Monday, January 24, 2011

Words you didn't know, wish you had, but probably won't know again...

One of the constants in my life has been feast/famine, which is rudely inconsistent. I didn't have a job for most of the fall, which meant I had much more time to write, which really was all I could afford to do. Then I applied to grad schools, left for Canada, came back from Canada, left a day later for Denver/Boulder, flew back, had a week to sort out my life, and then started my day job. And it's not even February yet.

I'm not complaining. I like being busy. I'm wildly productive when I'm busy; so not only do I get things done, but it means that I feel calmer, more confident, and much less lonely. Hey - I love my laptop, but I do love actual human interaction every now and then.

Canada was beautiful, Denver/Boulder was inspiring (I met with Shakespeare geeks AND saw how tea gets made at the Celestial Seasoning plant!), and I haven't heard from grad schools yet - which is a good thing; they send the rejection letters out first. And my day job! My day job is awesome. I'm creating/running/implementing a 6th grade Drama program at an under-achieving Middle School. RIGHT?!

So my insane life aside, one of the many themes of the conference in Boulder surrounded the sad fact that the vocabulary in the English language is shrinking. Observe:

William Shakespeare knew an estimated 25,000+ words.*
A few generations ago, the English speaking world knew about 18-20,000 words.
My generation is sitting pretty with about 11-13,000 words.
The children currently going through school are projected to know 7-8,000 words by the time they graduate high school.

* - keep in mind, Shakespeare created thousands of words, but for the sake of depressing statistics, let's say those are not included in his original 25,000+.

With the understanding that the previous statistics I can in no way justify through any kind of acceptable means, those are some really depressing numbers, no? Kind of makes me want to add a "word of the day" app to my non-existent smart phone.

Now, my ex-girlfriend, perhaps in a premonition of the discussions to come, bought me a desk calendar for Christmas. But not just ANY desk calendar my friends.  She bought me .............wait for it....................

a FORGOTTEN ENGLISH DAILY WORD CALENDAR!!!!!!!!!!!!!!!!!!!!!!!

And let me tell you, it's just as awesome as it sounds. Here are some examples of this modern miracle:

Nizzle - You thought it was a word created by Snoop Dogg, didn't you? Hizzle, my nizzles! Nizzle actually means: To be slightly intoxicated, to be the worse for liquor; to be unsteady; usually in past participle [nizzled].  (Joseph Wright's English Dialect Dictionary, 1898-1905)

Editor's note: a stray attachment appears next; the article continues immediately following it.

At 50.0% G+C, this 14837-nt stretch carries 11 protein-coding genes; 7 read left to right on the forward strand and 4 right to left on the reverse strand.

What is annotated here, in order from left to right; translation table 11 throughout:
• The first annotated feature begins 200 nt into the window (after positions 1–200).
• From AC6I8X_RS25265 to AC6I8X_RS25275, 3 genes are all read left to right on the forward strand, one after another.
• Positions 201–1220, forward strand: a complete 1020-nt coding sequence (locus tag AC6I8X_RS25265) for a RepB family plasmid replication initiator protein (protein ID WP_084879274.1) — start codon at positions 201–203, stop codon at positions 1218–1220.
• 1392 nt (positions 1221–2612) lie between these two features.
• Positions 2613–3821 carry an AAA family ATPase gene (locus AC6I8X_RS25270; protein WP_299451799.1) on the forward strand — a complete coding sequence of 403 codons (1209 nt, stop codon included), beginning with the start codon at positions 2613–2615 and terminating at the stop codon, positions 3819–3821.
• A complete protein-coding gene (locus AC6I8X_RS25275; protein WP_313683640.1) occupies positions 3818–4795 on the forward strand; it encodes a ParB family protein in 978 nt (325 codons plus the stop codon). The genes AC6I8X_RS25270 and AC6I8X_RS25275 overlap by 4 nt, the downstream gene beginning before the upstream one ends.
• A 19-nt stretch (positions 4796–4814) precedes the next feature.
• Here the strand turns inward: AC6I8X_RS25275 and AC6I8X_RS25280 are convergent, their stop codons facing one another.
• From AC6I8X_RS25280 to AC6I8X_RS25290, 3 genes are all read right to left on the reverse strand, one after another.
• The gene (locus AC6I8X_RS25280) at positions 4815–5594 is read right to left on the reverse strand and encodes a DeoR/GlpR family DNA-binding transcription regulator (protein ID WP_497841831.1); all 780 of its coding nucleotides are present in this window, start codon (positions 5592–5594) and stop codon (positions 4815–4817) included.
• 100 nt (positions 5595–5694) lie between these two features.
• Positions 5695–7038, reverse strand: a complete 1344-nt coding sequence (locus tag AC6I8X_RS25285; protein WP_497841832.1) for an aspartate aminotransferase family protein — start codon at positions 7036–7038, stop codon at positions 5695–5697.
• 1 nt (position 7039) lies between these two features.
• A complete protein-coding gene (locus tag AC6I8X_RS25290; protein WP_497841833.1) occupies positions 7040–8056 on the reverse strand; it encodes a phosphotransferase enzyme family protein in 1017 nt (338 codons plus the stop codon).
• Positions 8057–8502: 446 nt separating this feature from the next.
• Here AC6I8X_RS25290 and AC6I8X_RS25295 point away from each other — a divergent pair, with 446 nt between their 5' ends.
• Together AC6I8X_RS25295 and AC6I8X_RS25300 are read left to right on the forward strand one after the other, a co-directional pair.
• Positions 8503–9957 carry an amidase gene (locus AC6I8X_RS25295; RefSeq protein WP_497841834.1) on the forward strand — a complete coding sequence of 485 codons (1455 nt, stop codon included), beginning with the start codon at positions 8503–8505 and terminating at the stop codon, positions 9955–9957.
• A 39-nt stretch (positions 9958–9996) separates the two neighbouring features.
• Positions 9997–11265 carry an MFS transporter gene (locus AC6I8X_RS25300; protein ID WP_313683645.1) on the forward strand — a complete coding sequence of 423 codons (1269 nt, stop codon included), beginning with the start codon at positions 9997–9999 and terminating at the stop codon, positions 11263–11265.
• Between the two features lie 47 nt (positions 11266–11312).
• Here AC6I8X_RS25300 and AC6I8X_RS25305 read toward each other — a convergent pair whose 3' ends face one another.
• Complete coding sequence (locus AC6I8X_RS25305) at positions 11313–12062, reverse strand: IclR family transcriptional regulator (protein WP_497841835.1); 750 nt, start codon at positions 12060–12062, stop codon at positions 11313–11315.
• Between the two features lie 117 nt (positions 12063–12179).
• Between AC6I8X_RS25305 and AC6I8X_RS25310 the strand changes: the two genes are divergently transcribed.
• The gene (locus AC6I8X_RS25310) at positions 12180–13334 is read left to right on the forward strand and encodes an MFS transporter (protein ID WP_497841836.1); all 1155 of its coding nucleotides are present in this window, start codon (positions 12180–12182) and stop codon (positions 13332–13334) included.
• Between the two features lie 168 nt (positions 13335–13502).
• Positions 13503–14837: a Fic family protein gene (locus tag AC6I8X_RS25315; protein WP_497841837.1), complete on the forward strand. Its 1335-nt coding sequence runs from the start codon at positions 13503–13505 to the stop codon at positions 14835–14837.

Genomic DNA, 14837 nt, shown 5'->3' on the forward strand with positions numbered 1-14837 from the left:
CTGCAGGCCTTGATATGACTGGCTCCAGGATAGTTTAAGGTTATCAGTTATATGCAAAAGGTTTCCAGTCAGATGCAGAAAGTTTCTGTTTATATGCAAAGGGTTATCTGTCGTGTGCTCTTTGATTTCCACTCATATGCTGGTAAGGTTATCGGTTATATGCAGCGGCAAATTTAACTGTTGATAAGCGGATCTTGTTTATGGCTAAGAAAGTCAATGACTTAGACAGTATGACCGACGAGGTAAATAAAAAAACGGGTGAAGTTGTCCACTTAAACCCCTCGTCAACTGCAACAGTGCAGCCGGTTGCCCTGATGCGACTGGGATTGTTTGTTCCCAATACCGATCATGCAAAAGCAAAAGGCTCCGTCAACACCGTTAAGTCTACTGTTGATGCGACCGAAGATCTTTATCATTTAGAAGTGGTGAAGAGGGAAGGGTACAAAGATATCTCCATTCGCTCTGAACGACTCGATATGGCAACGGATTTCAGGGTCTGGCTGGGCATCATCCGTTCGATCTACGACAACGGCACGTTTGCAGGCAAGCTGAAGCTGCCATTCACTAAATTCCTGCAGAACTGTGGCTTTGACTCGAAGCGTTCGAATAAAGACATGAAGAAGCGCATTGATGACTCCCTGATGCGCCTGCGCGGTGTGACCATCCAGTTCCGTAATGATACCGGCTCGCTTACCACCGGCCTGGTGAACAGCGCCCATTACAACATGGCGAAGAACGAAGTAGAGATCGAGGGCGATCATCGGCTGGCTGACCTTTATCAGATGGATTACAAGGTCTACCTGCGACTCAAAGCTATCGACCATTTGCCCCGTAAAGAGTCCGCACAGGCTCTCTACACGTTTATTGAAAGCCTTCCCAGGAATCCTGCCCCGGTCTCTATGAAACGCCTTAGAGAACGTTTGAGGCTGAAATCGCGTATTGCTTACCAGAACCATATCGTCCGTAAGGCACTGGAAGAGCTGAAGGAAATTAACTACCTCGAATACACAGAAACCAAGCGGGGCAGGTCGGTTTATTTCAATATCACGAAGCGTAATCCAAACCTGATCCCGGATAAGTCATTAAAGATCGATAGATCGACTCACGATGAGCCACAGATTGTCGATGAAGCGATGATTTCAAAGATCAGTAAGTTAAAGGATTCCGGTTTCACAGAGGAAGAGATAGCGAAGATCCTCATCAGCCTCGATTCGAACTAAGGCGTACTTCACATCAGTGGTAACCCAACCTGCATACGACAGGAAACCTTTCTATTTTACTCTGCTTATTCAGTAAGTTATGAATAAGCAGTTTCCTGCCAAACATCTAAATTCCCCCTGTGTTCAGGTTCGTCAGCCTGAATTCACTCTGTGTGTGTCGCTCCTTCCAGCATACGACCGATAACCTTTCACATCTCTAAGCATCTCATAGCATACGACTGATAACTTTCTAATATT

Beats the Dutch - Something extraordinary; "That beats the Dutch, and the Dutch beats the Devil" is the superlative. (James Maitland's American Slang Dictionary, 1891)

Sport Ivory - If someone smiled, he sported ivory. (Morris Marples, University Slang, 1950)

Jugulator - Sounds like a Marvel Comic Villain, eh? Or perhaps what Jack the Ripper's imaginary friends called him. A Jugulator is actually a cutthroat or murderer. (William Whitney's Century Dictionary, 1889)

Googer - No, not Google's puny baby brother. It's actually a synonym for The Devil. (Walter Sleat's Specimens of English Dialects, Westmoreland, 1879)

Death Hunter - An undertaker, one who furnishes the necessary articles for funerals. Sounds kind of bad ass to me; dare I say it - Lord of the Rings-esque. (Francis Grose's Classical Dictionary of the Vulgar Tongue, 1796)

Tree-Geese - A name given to barnacles, from their supposed metamorphosis [into geese]. I swear to you, I'm not making this up! (Robert Nare's Glossary [of] the Works of English Authors, 1859)

Gone to Texas - An American expression for one who has decamped, leaving debts behind. It was, and is, no unusual thing for a man to display this notice - perhaps only the initials G.T.T. on his door for the callers after he has absconded. Does that explain anything at all about the years from 2000-2008?? (Trench Johnson's Phases and Names: Their Origins and Meanings, 1906)

Toozle - To pull about, especially applied to any rough dalliance with a female. Perhaps after some Nizzle, for shizzle! (John Brockett's Glossary of North Country Words, 1825)

Bag of Nails - American thieves' cant. Confusion; topsy-turvydom; from "bacchanals." (John Farmer's Slang and its Analogues, 1890)

Scurryfunge - a hasty tidying of the house between the time you see a neighbor and the time she knocks on the door. See?? Some of these actually come in handy; I scurryfunge all the time! (John Gould's Maine Lingo: Boiled Owls, Billdads, and Wazzats, 1975)

Stick with me kids, and you too will become a bona fide nerd. As the year progresses, I'm sure these words will continues to find their way onto my page. Bonus points if you send me some rare words of your own ...

4 comments:

H said...

I'm *glad* you're busy! "Busy" is good for your spirit!

As for the "Forgotten English Daily Words" calendar...LOVE it! I, too, scurryfunge (especially when my parents call from the road and say they're on their way) and now...I know there's a word for it!

Schmatie!! said...

I'm so glad the first thing I did today was read your blog-- now I feel like I've already learned something!

Phoenix said...

I feel smarter reading this post. And I'll put it out there as my fun word/phrase - but I'm assuming you already know - that "Mind your P's and Q's does NOT mean "Mind your own business," but rather, "Mind your pints and quarts." As in, bub, you're drinking a little too much, don't get nizzled on me here.

Love ya!

Lira said...

Might I add my new favorite just discovered word too? Ambisinister! When you can't do shit right with either hand!

Awesome post, my frizzle.